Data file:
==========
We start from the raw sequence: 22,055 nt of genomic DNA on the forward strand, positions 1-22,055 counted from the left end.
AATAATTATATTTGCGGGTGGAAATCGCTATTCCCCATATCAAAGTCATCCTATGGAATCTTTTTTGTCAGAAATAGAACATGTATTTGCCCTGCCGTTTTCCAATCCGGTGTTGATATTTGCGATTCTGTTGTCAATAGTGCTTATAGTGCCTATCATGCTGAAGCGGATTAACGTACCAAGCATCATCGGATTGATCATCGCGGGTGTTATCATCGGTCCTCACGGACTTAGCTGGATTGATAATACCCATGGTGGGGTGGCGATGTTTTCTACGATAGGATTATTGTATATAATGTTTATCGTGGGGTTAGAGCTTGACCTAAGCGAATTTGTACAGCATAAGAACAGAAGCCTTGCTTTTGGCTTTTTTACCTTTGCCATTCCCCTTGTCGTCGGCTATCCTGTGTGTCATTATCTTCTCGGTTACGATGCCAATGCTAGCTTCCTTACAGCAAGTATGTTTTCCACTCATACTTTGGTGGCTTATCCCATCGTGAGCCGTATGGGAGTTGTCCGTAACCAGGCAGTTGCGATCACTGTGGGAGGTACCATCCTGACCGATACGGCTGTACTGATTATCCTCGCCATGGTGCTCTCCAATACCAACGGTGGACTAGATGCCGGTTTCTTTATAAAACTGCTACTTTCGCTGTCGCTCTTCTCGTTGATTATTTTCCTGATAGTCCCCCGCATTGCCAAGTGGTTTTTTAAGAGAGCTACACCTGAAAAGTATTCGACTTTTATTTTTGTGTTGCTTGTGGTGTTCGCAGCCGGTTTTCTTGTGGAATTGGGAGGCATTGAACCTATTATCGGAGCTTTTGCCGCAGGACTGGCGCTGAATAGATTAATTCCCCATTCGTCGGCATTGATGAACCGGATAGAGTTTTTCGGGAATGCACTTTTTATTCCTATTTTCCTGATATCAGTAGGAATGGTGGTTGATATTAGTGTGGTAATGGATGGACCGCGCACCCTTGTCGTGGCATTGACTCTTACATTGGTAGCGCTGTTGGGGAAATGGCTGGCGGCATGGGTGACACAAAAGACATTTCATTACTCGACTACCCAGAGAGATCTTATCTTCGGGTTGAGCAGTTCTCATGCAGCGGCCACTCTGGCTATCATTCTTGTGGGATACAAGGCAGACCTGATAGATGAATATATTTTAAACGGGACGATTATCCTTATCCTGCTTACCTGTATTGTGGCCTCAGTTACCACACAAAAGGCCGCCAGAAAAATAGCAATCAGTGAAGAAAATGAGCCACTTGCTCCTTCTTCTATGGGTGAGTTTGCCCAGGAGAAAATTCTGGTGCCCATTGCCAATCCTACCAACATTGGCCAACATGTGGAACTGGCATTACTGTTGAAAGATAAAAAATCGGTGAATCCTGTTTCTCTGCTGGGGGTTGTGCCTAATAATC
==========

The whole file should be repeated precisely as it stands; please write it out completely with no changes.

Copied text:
We start from the raw sequence: 22,055 nt of genomic DNA on the forward strand, positions 1-22,055 counted from the left end.
AATAATTATATTTGCGGGTGGAAATCGCTATTCCCCATATCAAAGTCATCCTATGGAATCTTTTTTGTCAGAAATAGAACATGTATTTGCCCTGCCGTTTTCCAATCCGGTGTTGATATTTGCGATTCTGTTGTCAATAGTGCTTATAGTGCCTATCATGCTGAAGCGGATTAACGTACCAAGCATCATCGGATTGATCATCGCGGGTGTTATCATCGGTCCTCACGGACTTAGCTGGATTGATAATACCCATGGTGGGGTGGCGATGTTTTCTACGATAGGATTATTGTATATAATGTTTATCGTGGGGTTAGAGCTTGACCTAAGCGAATTTGTACAGCATAAGAACAGAAGCCTTGCTTTTGGCTTTTTTACCTTTGCCATTCCCCTTGTCGTCGGCTATCCTGTGTGTCATTATCTTCTCGGTTACGATGCCAATGCTAGCTTCCTTACAGCAAGTATGTTTTCCACTCATACTTTGGTGGCTTATCCCATCGTGAGCCGTATGGGAGTTGTCCGTAACCAGGCAGTTGCGATCACTGTGGGAGGTACCATCCTGACCGATACGGCTGTACTGATTATCCTCGCCATGGTGCTCTCCAATACCAACGGTGGACTAGATGCCGGTTTCTTTATAAAACTGCTACTTTCGCTGTCGCTCTTCTCGTTGATTATTTTCCTGATAGTCCCCCGCATTGCCAAGTGGTTTTTTAAGAGAGCTACACCTGAAAAGTATTCGACTTTTATTTTTGTGTTGCTTGTGGTGTTCGCAGCCGGTTTTCTTGTGGAATTGGGAGGCATTGAACCTATTATCGGAGCTTTTGCCGCAGGACTGGCGCTGAATAGATTAATTCCCCATTCGTCGGCATTGATGAACCGGATAGAGTTTTTCGGGAATGCACTTTTTATTCCTATTTTCCTGATATCAGTAGGAATGGTGGTTGATATTAGTGTGGTAATGGATGGACCGCGCACCCTTGTCGTGGCATTGACTCTTACATTGGTAGCGCTGTTGGGGAAATGGCTGGCGGCATGGGTGACACAAAAGACATTTCATTACTCGACTACCCAGAGAGATCTTATCTTCGGGTTGAGCAGTTCTCATGCAGCGGCCACTCTGGCTATCATTCTTGTGGGATACAAGGCAGACCTGATAGATGAATATATTTTAAACGGGACGATTATCCTTATCCTGCTTACCTGTATTGTGGCCTCAGTTACCACACAAAAGGCCGCCAGAAAAATAGCAATCAGTGAAGAAAATGAGCCACTTGCTCCTTCTTCTATGGGTGAGTTTGCCCAGGAGAAAATTCTGGTGCCCATTGCCAATCCTACCAACATTGGCCAACATGTGGAACTGGCATTACTGTTGAAAGATAAAAAATCGGTGAATCCTGTTTCTCTGCTGGGGGTTGTGCCTAATAATC